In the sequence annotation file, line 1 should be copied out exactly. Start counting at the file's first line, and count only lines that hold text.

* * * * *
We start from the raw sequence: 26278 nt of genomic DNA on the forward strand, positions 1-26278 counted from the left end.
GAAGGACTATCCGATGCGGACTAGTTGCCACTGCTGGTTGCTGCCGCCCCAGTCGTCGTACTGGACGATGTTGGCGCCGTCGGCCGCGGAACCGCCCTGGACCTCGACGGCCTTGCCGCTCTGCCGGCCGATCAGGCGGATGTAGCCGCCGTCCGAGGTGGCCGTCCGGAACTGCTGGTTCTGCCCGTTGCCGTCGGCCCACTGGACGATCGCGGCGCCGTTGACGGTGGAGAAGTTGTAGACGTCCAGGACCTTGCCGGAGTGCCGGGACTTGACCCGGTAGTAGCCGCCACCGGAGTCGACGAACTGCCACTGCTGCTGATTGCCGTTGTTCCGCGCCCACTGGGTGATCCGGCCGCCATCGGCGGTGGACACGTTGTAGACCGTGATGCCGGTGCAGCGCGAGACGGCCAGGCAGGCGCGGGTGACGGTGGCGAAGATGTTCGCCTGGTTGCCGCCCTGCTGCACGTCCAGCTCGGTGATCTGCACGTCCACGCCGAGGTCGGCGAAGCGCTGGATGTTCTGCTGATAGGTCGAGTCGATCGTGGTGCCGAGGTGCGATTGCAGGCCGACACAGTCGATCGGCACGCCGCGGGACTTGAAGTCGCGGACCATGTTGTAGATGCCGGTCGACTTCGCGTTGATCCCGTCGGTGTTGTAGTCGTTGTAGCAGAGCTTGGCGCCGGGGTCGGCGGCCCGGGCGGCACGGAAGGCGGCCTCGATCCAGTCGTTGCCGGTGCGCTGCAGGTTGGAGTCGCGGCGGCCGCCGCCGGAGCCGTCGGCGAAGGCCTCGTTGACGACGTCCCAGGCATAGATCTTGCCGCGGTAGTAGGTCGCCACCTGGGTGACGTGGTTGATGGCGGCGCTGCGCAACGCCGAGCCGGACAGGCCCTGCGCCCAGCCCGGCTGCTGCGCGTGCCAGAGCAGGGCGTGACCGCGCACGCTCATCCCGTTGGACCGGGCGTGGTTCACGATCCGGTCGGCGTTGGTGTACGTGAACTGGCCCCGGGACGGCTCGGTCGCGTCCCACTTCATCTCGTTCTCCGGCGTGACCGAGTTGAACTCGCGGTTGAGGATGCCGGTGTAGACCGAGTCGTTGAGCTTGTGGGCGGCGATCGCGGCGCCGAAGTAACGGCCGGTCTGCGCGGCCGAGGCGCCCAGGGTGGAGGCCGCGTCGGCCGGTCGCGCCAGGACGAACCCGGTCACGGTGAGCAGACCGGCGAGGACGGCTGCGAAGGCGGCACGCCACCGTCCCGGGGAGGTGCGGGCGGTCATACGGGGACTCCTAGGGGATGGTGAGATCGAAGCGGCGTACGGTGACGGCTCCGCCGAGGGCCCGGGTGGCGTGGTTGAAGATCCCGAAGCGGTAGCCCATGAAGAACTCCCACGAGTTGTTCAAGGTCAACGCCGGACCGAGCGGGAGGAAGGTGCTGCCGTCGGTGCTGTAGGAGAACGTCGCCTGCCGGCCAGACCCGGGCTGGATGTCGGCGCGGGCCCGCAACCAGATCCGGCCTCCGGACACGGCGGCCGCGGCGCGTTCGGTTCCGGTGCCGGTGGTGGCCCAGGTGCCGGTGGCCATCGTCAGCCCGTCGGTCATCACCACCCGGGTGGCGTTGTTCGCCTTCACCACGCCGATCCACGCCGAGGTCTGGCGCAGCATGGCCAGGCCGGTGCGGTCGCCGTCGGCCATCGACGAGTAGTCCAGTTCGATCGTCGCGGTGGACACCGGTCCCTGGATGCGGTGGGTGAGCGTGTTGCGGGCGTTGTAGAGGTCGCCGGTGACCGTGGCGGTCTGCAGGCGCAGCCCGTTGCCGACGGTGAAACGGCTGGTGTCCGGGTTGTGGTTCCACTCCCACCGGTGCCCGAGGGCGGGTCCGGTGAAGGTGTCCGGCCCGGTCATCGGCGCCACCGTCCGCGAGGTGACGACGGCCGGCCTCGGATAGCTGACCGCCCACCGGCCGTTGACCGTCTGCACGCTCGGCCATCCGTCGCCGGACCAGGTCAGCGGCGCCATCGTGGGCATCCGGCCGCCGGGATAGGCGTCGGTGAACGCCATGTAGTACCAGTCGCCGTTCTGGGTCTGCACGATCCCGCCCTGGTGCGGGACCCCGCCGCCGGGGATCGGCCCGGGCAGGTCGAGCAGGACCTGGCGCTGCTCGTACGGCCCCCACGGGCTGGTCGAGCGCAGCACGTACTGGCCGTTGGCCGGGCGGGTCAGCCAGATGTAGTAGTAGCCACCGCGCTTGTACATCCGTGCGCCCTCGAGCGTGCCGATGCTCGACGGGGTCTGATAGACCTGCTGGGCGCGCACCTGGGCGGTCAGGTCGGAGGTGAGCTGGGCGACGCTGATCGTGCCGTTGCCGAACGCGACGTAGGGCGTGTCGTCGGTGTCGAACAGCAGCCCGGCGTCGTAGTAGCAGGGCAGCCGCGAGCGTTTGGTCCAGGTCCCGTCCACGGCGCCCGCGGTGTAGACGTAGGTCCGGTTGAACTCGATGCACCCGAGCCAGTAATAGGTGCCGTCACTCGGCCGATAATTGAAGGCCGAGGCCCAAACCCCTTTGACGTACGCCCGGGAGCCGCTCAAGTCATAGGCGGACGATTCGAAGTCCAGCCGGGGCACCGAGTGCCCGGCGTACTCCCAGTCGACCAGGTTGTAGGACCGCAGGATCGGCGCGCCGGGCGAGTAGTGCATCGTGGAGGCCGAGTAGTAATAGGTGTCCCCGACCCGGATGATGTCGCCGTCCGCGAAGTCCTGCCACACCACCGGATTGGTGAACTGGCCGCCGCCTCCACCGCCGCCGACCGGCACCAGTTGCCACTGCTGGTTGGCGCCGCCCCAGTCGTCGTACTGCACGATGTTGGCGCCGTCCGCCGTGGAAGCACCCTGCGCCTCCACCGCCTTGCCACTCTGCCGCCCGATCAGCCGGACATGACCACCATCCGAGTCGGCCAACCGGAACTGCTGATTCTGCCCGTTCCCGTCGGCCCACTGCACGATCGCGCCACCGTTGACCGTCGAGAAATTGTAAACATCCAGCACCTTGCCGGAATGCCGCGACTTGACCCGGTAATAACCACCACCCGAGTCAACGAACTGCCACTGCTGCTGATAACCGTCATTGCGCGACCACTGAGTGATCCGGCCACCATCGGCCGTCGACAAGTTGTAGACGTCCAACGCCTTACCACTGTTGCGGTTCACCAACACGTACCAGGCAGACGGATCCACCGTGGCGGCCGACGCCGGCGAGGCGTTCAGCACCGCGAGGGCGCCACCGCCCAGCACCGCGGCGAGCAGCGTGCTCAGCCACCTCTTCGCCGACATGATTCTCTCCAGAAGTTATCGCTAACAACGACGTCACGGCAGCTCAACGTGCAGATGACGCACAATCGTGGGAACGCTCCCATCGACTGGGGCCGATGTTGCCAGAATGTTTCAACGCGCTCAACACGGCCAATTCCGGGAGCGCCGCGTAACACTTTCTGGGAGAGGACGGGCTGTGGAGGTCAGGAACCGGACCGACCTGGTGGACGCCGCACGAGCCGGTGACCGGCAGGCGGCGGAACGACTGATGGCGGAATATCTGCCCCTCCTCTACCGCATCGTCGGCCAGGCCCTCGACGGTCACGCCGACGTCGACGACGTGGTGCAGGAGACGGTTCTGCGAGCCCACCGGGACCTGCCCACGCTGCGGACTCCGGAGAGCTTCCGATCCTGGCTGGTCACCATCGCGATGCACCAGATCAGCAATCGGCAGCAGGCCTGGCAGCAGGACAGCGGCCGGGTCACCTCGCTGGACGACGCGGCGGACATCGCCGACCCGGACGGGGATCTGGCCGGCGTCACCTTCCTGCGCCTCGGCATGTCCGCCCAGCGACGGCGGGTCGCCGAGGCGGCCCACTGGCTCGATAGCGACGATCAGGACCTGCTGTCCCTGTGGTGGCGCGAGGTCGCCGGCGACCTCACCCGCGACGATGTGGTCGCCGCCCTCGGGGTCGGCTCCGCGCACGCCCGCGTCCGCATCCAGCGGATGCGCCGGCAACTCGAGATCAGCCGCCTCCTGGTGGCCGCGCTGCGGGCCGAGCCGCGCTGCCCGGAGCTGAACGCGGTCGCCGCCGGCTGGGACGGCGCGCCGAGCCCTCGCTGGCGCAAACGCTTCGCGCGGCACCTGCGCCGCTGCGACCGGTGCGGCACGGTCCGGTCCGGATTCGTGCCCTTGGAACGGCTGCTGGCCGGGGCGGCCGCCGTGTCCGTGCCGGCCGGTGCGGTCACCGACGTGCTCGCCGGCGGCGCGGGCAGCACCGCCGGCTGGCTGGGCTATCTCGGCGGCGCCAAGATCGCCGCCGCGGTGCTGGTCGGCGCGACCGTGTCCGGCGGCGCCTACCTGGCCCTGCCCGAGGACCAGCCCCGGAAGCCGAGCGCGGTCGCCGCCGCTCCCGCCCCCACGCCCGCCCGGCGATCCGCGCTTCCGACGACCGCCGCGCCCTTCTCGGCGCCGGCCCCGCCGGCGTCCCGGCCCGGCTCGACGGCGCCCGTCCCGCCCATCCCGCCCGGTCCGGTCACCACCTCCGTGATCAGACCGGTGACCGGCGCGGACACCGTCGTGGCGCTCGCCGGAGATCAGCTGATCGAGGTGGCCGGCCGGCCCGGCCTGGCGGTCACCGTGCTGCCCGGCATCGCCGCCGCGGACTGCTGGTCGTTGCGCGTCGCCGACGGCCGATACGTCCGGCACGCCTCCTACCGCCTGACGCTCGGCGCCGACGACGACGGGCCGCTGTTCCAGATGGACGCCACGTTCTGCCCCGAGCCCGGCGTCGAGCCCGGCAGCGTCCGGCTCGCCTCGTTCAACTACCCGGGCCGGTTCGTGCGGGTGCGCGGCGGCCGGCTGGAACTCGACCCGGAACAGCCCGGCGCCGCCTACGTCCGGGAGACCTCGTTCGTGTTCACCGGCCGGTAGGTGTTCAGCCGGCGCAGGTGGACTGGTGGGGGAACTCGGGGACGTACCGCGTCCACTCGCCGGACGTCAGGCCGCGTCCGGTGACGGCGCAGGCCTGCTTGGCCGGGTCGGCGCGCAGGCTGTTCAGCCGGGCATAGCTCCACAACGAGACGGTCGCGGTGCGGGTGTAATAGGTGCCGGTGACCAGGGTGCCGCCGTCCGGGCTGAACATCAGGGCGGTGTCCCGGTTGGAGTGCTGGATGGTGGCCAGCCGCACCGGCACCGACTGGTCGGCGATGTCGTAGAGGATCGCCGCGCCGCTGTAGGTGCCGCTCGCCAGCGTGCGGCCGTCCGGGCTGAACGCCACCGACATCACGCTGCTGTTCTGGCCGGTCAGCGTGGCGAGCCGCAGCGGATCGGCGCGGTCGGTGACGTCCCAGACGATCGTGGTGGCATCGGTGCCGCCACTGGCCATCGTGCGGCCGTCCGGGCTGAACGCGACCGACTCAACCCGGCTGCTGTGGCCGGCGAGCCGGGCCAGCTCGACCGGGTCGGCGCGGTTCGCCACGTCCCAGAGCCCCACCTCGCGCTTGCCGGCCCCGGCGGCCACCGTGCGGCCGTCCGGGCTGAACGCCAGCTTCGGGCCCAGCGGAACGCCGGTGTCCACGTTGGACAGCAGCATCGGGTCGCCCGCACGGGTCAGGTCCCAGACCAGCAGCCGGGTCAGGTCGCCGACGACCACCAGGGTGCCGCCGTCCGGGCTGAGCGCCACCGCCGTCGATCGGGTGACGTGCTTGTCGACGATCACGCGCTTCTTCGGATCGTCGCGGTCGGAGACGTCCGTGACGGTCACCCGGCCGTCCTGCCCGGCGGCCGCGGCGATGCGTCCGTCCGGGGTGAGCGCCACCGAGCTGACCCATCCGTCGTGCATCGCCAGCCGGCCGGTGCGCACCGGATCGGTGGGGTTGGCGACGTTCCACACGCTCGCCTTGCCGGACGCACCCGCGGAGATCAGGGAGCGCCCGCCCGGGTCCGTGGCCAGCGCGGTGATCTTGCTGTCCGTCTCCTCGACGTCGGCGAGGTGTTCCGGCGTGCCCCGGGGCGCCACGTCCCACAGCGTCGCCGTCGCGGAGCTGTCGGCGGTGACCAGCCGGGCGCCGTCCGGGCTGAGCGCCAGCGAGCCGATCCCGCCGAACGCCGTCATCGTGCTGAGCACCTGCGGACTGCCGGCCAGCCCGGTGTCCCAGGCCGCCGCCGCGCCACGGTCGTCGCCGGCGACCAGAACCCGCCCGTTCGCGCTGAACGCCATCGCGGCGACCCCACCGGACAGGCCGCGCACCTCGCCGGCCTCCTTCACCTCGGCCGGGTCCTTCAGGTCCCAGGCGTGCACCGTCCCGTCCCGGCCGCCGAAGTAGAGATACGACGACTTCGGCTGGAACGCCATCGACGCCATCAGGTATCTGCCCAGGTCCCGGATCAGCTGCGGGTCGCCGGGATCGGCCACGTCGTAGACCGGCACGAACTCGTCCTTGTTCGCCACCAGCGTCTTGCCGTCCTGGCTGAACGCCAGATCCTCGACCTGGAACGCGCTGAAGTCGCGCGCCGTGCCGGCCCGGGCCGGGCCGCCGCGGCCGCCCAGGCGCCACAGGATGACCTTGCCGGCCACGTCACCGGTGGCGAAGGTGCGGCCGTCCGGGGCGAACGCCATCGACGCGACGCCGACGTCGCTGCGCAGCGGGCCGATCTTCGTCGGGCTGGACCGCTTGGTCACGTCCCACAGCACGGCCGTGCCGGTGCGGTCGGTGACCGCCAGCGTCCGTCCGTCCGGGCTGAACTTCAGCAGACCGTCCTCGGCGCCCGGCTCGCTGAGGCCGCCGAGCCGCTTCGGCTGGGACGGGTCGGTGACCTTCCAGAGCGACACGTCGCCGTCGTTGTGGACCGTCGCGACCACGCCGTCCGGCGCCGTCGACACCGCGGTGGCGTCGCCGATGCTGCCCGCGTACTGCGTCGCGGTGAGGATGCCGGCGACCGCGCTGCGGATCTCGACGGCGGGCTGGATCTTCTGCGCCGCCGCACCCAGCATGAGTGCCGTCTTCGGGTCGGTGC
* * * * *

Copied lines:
We start from the raw sequence: 26278 nt of genomic DNA on the forward strand, positions 1-26278 counted from the left end.